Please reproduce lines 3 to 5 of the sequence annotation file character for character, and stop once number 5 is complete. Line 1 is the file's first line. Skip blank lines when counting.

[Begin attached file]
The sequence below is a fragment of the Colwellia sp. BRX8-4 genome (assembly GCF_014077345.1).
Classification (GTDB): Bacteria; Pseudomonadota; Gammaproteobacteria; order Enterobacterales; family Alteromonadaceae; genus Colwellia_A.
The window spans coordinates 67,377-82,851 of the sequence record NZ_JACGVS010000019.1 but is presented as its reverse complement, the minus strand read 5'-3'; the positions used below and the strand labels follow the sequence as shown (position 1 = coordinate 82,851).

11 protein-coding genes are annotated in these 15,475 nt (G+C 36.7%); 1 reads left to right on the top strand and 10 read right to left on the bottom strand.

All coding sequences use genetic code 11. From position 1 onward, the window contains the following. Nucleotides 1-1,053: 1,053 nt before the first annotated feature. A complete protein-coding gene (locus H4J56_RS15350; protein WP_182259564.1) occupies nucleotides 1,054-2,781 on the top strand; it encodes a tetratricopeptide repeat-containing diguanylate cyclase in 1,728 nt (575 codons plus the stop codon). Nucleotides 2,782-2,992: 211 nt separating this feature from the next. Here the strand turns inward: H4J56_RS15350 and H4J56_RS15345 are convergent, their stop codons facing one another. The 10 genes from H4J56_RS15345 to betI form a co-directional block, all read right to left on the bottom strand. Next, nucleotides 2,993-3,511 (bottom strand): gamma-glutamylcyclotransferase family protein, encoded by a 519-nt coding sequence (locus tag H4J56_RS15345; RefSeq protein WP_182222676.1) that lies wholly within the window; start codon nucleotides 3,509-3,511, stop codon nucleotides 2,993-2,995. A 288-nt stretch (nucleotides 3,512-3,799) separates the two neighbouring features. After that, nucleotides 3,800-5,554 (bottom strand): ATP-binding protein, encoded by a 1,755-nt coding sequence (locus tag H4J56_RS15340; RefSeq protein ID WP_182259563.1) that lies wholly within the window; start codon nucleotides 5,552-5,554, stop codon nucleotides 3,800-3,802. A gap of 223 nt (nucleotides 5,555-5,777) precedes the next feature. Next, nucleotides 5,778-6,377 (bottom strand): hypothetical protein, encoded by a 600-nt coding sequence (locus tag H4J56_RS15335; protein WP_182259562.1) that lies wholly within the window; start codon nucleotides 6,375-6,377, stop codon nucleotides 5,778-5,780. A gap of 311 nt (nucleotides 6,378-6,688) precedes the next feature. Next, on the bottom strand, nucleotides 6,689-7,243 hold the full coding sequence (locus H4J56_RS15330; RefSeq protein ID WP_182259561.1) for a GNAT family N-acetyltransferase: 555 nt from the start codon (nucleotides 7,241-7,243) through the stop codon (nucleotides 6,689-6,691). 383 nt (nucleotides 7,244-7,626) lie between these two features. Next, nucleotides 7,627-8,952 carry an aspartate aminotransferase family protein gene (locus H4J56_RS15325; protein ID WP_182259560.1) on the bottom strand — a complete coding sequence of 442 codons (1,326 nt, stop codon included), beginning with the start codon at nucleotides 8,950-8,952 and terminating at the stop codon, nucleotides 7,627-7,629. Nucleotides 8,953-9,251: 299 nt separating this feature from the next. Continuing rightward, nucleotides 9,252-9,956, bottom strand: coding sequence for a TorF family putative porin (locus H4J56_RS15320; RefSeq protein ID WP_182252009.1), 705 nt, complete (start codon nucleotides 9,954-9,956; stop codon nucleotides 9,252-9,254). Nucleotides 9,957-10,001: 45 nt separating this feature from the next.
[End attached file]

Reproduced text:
The window spans coordinates 67,377-82,851 of the sequence record NZ_JACGVS010000019.1 but is presented as its reverse complement, the minus strand read 5'-3'; the positions used below and the strand labels follow the sequence as shown (position 1 = coordinate 82,851).

11 protein-coding genes are annotated in these 15,475 nt (G+C 36.7%); 1 reads left to right on the top strand and 10 read right to left on the bottom strand.

All coding sequences use genetic code 11. From position 1 onward, the window contains the following. Nucleotides 1-1,053: 1,053 nt before the first annotated feature. A complete protein-coding gene (locus H4J56_RS15350; protein WP_182259564.1) occupies nucleotides 1,054-2,781 on the top strand; it encodes a tetratricopeptide repeat-containing diguanylate cyclase in 1,728 nt (575 codons plus the stop codon). Nucleotides 2,782-2,992: 211 nt separating this feature from the next. Here the strand turns inward: H4J56_RS15350 and H4J56_RS15345 are convergent, their stop codons facing one another. The 10 genes from H4J56_RS15345 to betI form a co-directional block, all read right to left on the bottom strand. Next, nucleotides 2,993-3,511 (bottom strand): gamma-glutamylcyclotransferase family protein, encoded by a 519-nt coding sequence (locus tag H4J56_RS15345; RefSeq protein WP_182222676.1) that lies wholly within the window; start codon nucleotides 3,509-3,511, stop codon nucleotides 2,993-2,995. A 288-nt stretch (nucleotides 3,512-3,799) separates the two neighbouring features. After that, nucleotides 3,800-5,554 (bottom strand): ATP-binding protein, encoded by a 1,755-nt coding sequence (locus tag H4J56_RS15340; RefSeq protein ID WP_182259563.1) that lies wholly within the window; start codon nucleotides 5,552-5,554, stop codon nucleotides 3,800-3,802. A gap of 223 nt (nucleotides 5,555-5,777) precedes the next feature. Next, nucleotides 5,778-6,377 (bottom strand): hypothetical protein, encoded by a 600-nt coding sequence (locus tag H4J56_RS15335; protein WP_182259562.1) that lies wholly within the window; start codon nucleotides 6,375-6,377, stop codon nucleotides 5,778-5,780. A gap of 311 nt (nucleotides 6,378-6,688) precedes the next feature. Next, on the bottom strand, nucleotides 6,689-7,243 hold the full coding sequence (locus H4J56_RS15330; RefSeq protein ID WP_182259561.1) for a GNAT family N-acetyltransferase: 555 nt from the start codon (nucleotides 7,241-7,243) through the stop codon (nucleotides 6,689-6,691). 383 nt (nucleotides 7,244-7,626) lie between these two features. Next, nucleotides 7,627-8,952 carry an aspartate aminotransferase family protein gene (locus H4J56_RS15325; protein ID WP_182259560.1) on the bottom strand — a complete coding sequence of 442 codons (1,326 nt, stop codon included), beginning with the start codon at nucleotides 8,950-8,952 and terminating at the stop codon, nucleotides 7,627-7,629. Nucleotides 8,953-9,251: 299 nt separating this feature from the next. Continuing rightward, nucleotides 9,252-9,956, bottom strand: coding sequence for a TorF family putative porin (locus H4J56_RS15320; RefSeq protein ID WP_182252009.1), 705 nt, complete (start codon nucleotides 9,954-9,956; stop codon nucleotides 9,252-9,254). Nucleotides 9,957-10,001: 45 nt separating this feature from the next.